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Wimbledon 2022 Women’s Semi-Finals: Ons Jabeur V Tatjana Maria – Live!

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*Jabeur 6-2 1-3 Maria (*denotes server) A terrible slice from Jabeur at 15-all – she’s on the baseline and the shot barely makes the service box – presents Maria with a glimmer … and though a big serve makes 30-all, another error and she’s facing her first break point of the match. Which is all Maria needs, a nicely-placed drop staying too low to be returned! Do we got ourselves a ball-game?

Jabeur 6-2 1-2 *Maria (*denotes server) Another forehand error from Maria gives Jabeur 0-15, but after constructing the opportunity to hit a winner , she races to the net and slaps a forehand into the tramlines. No matter: another error and another double mean two more break points, the first saved with telling forehand-volley combo … then a slice that dips means Jabeur can’t get under her forehand as she’d like, and the ball drops long. Maria is game, she really is, and she races through advantage to secure her hold – but how can she make an impression when receiving?

*Jabeur 6-2 1-1 Maria (*denotes server) Another ace gives Jabeur 30-15, and though there’s nothing Maria can do about that, she might want to unload the suitcase at any second serve she’s faced with. Meantime, Jabeur nails a backhand down the line then misses one, which takes us to deuce, but Maria nets a forehand and shows her disappointment because that was a chance to hit a winner. In the event, seconds later the game has gone.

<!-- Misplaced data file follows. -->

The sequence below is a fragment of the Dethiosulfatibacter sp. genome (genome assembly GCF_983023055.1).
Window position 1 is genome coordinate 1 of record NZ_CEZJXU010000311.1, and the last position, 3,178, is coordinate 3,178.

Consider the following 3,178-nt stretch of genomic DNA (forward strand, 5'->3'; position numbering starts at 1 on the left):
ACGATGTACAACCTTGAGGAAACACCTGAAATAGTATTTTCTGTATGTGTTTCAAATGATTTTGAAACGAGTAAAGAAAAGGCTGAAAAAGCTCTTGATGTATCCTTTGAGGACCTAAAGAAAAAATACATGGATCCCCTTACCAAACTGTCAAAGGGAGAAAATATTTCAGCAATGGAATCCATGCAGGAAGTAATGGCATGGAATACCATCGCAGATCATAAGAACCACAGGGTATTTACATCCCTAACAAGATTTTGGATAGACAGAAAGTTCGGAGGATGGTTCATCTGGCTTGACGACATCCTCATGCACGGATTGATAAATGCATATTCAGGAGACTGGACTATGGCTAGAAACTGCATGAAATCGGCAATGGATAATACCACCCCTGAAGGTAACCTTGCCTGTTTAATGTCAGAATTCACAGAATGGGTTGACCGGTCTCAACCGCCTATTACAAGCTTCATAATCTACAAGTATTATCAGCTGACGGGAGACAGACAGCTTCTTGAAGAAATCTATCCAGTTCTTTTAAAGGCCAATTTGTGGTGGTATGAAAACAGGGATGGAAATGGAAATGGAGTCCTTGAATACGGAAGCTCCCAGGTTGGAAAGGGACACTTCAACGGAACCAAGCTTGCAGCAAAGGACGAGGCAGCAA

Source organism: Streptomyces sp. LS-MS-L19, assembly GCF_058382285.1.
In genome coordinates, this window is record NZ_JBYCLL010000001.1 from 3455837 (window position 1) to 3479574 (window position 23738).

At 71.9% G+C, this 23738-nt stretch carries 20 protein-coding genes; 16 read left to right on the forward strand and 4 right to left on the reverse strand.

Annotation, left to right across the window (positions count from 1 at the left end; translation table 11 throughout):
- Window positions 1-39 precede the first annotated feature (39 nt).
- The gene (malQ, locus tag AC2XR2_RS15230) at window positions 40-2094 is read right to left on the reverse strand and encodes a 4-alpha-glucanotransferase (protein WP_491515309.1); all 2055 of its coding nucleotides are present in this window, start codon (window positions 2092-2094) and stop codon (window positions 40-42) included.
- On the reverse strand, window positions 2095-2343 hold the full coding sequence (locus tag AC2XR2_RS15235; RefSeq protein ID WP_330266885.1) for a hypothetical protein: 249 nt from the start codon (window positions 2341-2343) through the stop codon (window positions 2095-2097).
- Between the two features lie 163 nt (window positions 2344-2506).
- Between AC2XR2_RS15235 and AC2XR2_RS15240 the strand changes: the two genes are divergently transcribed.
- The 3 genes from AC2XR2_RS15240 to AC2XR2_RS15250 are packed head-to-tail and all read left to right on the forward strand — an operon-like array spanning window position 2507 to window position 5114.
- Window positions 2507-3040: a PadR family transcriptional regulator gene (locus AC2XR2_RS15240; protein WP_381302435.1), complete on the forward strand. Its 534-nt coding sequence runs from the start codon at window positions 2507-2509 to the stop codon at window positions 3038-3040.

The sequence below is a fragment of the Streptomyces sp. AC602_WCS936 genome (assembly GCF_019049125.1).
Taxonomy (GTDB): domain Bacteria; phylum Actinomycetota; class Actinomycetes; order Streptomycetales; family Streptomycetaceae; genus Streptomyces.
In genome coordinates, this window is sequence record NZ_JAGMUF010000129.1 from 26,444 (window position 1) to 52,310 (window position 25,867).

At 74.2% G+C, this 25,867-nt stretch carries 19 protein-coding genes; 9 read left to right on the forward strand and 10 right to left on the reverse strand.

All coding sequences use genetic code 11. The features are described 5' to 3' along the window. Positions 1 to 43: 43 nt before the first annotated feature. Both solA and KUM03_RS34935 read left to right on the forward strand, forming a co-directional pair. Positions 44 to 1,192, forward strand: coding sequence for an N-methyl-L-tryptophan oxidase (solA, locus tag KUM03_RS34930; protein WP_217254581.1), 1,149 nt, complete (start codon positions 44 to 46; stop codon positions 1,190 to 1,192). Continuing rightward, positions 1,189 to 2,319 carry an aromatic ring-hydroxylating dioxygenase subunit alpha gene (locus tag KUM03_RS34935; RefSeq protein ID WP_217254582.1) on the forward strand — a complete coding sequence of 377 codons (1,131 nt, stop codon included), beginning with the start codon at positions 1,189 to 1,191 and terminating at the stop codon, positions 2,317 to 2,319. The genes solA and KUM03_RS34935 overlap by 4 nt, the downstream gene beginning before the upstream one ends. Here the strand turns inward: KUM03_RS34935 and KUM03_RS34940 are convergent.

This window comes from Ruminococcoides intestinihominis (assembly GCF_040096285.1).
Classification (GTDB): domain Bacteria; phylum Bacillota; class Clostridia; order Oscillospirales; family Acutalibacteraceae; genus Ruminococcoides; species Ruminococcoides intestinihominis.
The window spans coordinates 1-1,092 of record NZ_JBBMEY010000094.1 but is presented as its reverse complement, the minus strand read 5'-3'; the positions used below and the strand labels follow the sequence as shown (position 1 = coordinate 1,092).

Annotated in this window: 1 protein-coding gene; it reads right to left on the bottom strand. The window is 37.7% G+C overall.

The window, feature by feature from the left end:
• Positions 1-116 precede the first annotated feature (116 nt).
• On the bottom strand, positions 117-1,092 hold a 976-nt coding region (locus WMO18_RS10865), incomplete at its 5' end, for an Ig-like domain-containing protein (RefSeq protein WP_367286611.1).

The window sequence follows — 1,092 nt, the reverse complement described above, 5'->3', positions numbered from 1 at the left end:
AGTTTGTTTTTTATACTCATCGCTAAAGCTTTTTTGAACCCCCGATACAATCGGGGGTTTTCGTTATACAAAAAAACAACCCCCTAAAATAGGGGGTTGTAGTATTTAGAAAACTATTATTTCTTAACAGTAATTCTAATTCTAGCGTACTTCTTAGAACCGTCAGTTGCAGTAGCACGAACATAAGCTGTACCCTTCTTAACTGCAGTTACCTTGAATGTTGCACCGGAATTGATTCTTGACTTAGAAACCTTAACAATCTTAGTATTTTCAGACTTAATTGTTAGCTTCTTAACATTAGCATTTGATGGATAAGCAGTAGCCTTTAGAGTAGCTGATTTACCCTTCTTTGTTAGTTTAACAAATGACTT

Jabeur 6-2 0-1 *Maria (*denotes server) A second double of the match gives Jabeur 15-all, but a deft and definitive volley, then a long return, make 40-15. Maria has come back from a set down in three matches here – though not against players of Jabeur’s calibre – and she holds to 15.

*Jabeur 6-2 Maria (*denotes server) The first ace of the match sets Jabeur away, another is right behind it, and you worry for Maria now. The set is duly clinched to love, and this is all pretty one-sided.

Ons Jabeur lays down an ace. Photograph: Clive Brunskill/Getty ImagesJabeur 5-2 Maria* (*denotes server) They make us change channels, during which we, or I at least, miss what was, apparently, a lovely duel at the net – this time won by Mari, but featuring Jabeur playing a shot facing the wrong way. It gives her 30-0 but we’re soon at 30-all, and a wild forehand cedes yet another break point. This time, she chips and charges, but there’s not enough pace, depth or spin on the approach, so the ball sits up and Jabeur duly rams the pass through her stretch. She’ll now serve for the first set.

*Jabeur 4-2 Maria (*denotes server) Nerves aside, I can see why she’s playing a little safe – Maria doesn’t have the weapons to hurt her, so provided she doesn’t get silly how does she find a way to lose? – but by playing conservatively, Maria is encouraged to attack, and if she hits a streak, she can win. Anyhow, Jabeur hits through the ball in this hold, though it’s only to 30, and she’s starting to get a handle on how to play Maria’s slice.